7. “And the Lord said to Moses, ‘Whoever has sinned against me, I will blot out of my book’” (Exodus 32:33).
Only God has the power to forgive sins, not saints or any other human being.
8. “But you will receive power when the Holy Spirit has come upon you, and you will be my witnesses in Jerusalem and in all Judea and Samaria, and to the end of the earth” (Acts 1:8).
The Holy Spirit empowers believers to witness to the world and fulfill the Great Commission, not to pray to saints.
9. “Let the one who boasts, boast in the Lord” (2 Corinthians 10:17). The Bible teaches us to give glory only to God and not to anyone or anything else, including saints.
10. “But test everything; hold fast what is good” (1 Thessalonians 5:21).
When it comes to praying to saints, we need to test its validity and hold fast to what is biblically sound.
11. “Beware lest anyone cheat you through philosophy and empty deceit, according to the tradition of men, according to the basic principles of the world, and not according to Christ” (Colossians 2:8).
Praying to saints can be seen as mere human tradition and not in line with Christ’s teachings.
12. “And I will do whatever you ask in my name, so that the Father may be glorified in the Son” (John 14:13).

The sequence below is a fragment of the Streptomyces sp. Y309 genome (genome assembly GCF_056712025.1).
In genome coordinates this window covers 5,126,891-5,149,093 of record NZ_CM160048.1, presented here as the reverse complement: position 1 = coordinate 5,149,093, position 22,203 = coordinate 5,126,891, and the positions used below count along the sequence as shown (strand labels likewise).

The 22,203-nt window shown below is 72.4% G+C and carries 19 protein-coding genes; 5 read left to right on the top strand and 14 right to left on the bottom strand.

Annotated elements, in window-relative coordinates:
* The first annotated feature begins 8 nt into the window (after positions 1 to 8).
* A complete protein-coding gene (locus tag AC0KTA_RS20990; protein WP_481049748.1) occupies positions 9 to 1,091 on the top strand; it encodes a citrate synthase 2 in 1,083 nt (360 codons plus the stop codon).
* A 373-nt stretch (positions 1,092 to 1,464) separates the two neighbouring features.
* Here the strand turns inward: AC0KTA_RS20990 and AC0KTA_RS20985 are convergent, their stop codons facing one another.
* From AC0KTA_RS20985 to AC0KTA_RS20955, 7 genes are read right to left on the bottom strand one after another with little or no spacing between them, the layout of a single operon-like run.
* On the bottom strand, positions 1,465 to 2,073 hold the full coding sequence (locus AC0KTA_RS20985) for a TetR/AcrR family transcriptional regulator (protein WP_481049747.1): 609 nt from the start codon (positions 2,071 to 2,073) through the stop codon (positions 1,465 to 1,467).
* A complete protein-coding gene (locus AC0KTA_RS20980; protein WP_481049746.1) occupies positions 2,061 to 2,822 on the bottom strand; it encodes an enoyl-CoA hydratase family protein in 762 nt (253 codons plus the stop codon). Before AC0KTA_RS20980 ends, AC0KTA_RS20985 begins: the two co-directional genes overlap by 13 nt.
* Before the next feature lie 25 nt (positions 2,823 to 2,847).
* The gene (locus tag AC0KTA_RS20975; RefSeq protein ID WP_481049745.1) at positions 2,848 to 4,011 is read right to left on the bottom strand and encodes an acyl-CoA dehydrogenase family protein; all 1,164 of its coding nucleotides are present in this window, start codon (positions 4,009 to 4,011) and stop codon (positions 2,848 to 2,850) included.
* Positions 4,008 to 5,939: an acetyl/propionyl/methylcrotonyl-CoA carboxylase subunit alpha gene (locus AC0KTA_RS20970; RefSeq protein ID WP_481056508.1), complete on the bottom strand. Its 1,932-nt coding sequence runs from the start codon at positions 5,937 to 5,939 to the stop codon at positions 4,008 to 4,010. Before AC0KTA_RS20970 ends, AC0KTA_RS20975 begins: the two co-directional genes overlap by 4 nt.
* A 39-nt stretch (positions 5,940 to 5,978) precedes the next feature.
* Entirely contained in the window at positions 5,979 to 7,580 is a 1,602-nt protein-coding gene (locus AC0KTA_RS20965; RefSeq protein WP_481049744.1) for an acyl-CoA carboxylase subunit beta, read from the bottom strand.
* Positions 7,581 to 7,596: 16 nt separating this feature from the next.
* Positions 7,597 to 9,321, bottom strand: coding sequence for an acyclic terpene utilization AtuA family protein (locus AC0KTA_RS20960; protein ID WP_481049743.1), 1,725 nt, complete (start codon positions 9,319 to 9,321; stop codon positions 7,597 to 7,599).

Jesus promises to answer our prayers in His name, not the name of any other person.
13. “And there is salvation in no one else, for there is no other name under heaven given among men by which we must be saved” (Acts 4:12).
Only Jesus Christ offers salvation, not saints or any other human being.
14. “Or do you not know that your body is a temple of the Holy Spirit within you, whom you have from God? You are not your own, for you were bought with a price. So glorify God in your body” (1 Corinthians 6:19-20).
Our bodies belong to God, and we should offer all honor and worship to Him alone.
15. “And the anointing that you received from him abides in you, and you have no need that anyone should teach you. But as his anointing teaches you about everything, and is true, and is no lie—just as it has taught you, abide in him” (1 John 2:27).